Readjusting to Campus Life Made Simple: 3 Steps for Transition
A lot has changed since last year when we heard the term “lockdown” for the first time. After a roller coaster year of difficulties, adaptations, complexities, fears and hopes, Concordia has announced its plans for the upcoming fall term.
If you’re unsure about how best to navigate the return to in-person classes, these three insights can help you to ensure a safe transition to campus life.
1. Remember it is fine to feel different
There is no doubt that we have different feelings when it comes to heading back to campuses after a long time. Whether you are keen or apprehensive to return in person again, everyone’s feelings and emotions are justified and valid.
We expect to be back on campus soon - to greet each other, join in-person meetings, work in labs or study in reading rooms. Whatever the case, it is important to keep in mind that we each perceive situations differently and our individual situations are not the same. The return to campus will impact us differently, so it’s crucial to understand our own and other people’s feelings, and be mindful that all these feelings are justified.
Our body and mind are struggling to overcome what researchers are now calling the “Lockdown Fatigue.” For a long period of time, we were restricted in what we could do, and our daily routines were adapted to stay predominantly at home. We will all be returning to a more sociable life on campus, but our challenges are not always one and the same, and that is fine.
2. Give yourself time
Many of us feel resistant to return to pre-pandemic life for good reason; it is another new situation with unclear expectations, on top of the continuous adjustment we have experienced during the past year. You might feel a disconnection with campus or you may find the familiarity of campus comforting and motivating. Similary, while remote learning has been helpful to some students, for others it has been fustrating. There are also those individuals with a health condition. Analysing and adjusting to these changes take time.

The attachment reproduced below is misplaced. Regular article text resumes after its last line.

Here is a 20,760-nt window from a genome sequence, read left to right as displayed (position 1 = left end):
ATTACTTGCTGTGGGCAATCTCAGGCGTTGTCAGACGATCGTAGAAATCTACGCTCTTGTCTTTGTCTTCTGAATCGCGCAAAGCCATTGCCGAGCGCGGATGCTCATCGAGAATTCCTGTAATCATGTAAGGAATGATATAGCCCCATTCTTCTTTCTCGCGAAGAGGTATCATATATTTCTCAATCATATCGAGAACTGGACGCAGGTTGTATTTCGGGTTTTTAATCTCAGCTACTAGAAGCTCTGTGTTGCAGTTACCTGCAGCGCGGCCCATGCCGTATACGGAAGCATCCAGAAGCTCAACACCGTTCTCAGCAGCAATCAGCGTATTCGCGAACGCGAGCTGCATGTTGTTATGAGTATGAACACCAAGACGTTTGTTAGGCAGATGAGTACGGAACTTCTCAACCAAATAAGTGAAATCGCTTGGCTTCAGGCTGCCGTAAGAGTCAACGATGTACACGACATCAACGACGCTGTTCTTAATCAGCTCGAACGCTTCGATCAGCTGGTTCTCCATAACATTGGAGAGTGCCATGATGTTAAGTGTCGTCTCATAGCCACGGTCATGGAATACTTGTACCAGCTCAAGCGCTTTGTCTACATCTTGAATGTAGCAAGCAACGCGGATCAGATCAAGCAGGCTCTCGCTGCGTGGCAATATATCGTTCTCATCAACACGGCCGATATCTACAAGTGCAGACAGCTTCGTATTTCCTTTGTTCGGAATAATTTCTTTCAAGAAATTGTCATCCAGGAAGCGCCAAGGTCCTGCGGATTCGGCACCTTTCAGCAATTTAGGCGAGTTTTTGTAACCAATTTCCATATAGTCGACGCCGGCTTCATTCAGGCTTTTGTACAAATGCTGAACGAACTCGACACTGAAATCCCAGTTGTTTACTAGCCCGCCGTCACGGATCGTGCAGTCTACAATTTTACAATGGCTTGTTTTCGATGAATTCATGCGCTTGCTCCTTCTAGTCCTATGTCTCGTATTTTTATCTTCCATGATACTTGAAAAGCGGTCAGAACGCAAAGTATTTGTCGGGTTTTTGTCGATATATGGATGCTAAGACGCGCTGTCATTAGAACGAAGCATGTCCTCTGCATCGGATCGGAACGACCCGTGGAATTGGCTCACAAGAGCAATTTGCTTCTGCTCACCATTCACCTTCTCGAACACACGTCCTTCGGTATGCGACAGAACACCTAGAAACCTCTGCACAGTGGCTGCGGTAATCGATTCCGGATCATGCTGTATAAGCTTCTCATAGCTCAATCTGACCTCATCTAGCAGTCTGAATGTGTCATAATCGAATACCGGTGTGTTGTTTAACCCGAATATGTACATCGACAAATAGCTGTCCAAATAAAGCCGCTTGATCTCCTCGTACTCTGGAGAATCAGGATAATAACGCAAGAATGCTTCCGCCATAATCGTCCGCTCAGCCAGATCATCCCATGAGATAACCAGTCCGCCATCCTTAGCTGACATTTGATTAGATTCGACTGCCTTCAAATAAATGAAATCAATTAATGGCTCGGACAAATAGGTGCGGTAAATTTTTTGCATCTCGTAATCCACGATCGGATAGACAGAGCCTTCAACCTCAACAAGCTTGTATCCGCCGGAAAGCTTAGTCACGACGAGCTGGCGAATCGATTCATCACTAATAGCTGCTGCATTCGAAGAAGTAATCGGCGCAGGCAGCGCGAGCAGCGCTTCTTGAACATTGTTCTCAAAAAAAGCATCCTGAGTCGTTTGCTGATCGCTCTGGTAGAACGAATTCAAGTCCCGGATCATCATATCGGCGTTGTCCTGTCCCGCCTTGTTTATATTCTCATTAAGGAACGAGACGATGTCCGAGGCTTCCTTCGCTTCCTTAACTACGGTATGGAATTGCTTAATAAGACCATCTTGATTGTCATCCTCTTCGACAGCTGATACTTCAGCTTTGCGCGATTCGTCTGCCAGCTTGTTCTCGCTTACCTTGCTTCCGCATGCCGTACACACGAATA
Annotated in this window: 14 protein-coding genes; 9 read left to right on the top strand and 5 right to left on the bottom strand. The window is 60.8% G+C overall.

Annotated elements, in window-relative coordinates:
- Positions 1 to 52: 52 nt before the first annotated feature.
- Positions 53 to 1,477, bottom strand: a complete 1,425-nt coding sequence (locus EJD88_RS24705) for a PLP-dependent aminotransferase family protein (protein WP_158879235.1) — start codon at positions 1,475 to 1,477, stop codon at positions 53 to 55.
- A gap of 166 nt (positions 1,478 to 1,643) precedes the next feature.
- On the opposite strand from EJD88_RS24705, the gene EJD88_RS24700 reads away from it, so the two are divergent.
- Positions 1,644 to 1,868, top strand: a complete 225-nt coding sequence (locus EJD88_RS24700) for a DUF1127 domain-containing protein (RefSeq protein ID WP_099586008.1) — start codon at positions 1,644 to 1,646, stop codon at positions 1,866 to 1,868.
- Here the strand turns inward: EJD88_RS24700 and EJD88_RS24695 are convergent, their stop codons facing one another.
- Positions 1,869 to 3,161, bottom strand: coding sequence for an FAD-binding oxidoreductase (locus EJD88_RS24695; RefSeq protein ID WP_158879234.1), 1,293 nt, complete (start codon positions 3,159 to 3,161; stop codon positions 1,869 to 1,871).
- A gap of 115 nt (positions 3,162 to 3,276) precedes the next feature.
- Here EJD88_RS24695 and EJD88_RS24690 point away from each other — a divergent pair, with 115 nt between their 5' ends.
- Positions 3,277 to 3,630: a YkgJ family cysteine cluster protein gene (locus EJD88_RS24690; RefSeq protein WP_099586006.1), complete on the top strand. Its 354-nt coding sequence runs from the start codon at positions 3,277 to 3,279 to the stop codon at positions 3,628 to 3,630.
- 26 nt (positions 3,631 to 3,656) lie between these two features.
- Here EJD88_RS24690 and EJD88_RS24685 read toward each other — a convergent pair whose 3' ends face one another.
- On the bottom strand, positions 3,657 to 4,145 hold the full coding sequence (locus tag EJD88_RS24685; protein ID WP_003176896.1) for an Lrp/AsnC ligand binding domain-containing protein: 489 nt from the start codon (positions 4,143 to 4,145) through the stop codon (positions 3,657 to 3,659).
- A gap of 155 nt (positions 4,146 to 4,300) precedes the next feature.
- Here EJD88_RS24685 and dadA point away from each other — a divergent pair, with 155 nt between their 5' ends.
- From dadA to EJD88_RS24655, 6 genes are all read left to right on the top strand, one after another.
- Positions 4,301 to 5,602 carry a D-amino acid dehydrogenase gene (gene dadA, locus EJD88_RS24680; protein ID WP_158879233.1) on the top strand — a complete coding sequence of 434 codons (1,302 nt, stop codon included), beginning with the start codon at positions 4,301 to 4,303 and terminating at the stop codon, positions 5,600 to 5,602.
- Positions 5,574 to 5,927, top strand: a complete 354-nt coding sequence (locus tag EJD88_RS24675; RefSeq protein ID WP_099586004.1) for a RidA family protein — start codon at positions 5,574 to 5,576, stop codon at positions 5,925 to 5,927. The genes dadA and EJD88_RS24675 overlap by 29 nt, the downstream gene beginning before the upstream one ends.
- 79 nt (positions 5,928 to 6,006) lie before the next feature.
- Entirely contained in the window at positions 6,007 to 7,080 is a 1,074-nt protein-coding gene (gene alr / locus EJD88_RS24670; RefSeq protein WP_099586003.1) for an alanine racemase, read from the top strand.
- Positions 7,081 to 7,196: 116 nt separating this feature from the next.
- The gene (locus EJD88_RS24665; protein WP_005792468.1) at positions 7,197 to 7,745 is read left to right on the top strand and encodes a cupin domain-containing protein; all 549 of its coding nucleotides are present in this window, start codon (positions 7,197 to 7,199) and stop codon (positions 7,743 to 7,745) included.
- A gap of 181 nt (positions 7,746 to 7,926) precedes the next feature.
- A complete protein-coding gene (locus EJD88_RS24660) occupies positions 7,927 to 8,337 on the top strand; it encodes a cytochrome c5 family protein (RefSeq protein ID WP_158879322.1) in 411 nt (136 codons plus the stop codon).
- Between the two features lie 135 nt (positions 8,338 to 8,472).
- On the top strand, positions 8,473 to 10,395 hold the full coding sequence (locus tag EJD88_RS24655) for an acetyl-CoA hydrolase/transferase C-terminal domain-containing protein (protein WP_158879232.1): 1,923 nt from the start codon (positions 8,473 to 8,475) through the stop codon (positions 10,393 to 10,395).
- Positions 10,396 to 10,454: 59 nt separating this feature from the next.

Regardless of each individual's personal situation, we all share a common experience: we are facing a significant change again. It is normal to feel a lot of different emotions at once because processing major changes takes time and it differs from person to person.
3. Keep the situation in perspective
A year ago, we were in lockdown feeling uncertain about the future. We were overwhelmed with all the new online tools that we had to learn and asking ourselves if we would ever get out of this lockdown situation. More than a year down the road, we did face the unknowns of a pandemic, so whatever happens, we will adapt to this new reality too.
This is not the first change we are experiencing in life and it will not be the last. Many people spend a lot of energy avoiding change, but change is inevitable. At some point in life, we all deal with unexpected changes. It might be a job change, the end of a relationship or the start of life in a new country. Change is never easy but know that you are not alone! Concordia offers a wide range of free services and tools to all its students to help them to transition into a new on campus life.
Change is also a learning opportunity. Now is a good time to reflect on what you have learned this past year and build new habits. The pandemic has taught us countless lessons. We saw how much humans are adaptable. Not only did we have to adapt to a new lifestyle, but we also needed to restructure our steps toward academic and personal success. The pandemic has truly highlighted the importance of awareness and education. We befriended technology and learned its role and limitations. We also realized the value of life more than ever and we found the power of a positive perspective. We are now mindful of the fact that life is not a given and we shouldn’t be hard on ourselves.
Need a friendly space to share your concerns and
talk about returning to campus?
Grad Chat meetings are the place to go!
GradProSkills hosts GradChat weekly to help Concordia graduate students to one another and to be part of a friendly community.